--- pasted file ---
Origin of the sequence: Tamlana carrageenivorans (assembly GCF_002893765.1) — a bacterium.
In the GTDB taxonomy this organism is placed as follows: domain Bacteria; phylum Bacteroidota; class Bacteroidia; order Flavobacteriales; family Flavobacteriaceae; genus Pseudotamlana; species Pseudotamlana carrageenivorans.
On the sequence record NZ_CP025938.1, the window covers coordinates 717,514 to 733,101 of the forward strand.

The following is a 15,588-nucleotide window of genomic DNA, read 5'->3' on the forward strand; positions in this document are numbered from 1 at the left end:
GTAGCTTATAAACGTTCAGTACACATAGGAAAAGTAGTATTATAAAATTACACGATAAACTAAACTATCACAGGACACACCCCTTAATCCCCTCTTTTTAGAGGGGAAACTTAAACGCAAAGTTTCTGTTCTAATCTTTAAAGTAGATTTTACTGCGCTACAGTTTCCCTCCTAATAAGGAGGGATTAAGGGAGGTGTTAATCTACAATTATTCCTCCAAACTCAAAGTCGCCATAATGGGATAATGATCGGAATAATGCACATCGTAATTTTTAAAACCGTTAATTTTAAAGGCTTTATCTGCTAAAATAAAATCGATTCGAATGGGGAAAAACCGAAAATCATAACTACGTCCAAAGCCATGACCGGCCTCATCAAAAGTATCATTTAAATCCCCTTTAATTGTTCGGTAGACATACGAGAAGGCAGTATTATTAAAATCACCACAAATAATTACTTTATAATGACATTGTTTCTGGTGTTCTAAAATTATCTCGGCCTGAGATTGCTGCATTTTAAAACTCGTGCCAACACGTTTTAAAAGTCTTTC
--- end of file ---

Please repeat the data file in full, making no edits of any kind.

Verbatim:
Origin of the sequence: Tamlana carrageenivorans (assembly GCF_002893765.1) — a bacterium.
In the GTDB taxonomy this organism is placed as follows: domain Bacteria; phylum Bacteroidota; class Bacteroidia; order Flavobacteriales; family Flavobacteriaceae; genus Pseudotamlana; species Pseudotamlana carrageenivorans.
On the sequence record NZ_CP025938.1, the window covers coordinates 717,514 to 733,101 of the forward strand.

The following is a 15,588-nucleotide window of genomic DNA, read 5'->3' on the forward strand; positions in this document are numbered from 1 at the left end:
GTAGCTTATAAACGTTCAGTACACATAGGAAAAGTAGTATTATAAAATTACACGATAAACTAAACTATCACAGGACACACCCCTTAATCCCCTCTTTTTAGAGGGGAAACTTAAACGCAAAGTTTCTGTTCTAATCTTTAAAGTAGATTTTACTGCGCTACAGTTTCCCTCCTAATAAGGAGGGATTAAGGGAGGTGTTAATCTACAATTATTCCTCCAAACTCAAAGTCGCCATAATGGGATAATGATCGGAATAATGCACATCGTAATTTTTAAAACCGTTAATTTTAAAGGCTTTATCTGCTAAAATAAAATCGATTCGAATGGGGAAAAACCGAAAATCATAACTACGTCCAAAGCCATGACCGGCCTCATCAAAAGTATCATTTAAATCCCCTTTAATTGTTCGGTAGACATACGAGAAGGCAGTATTATTAAAATCACCACAAATAATTACTTTATAATGACATTGTTTCTGGTGTTCTAAAATTATCTCGGCCTGAGATTGCTGCATTTTAAAACTCGTGCCAACACGTTTTAAAAGTCTTTC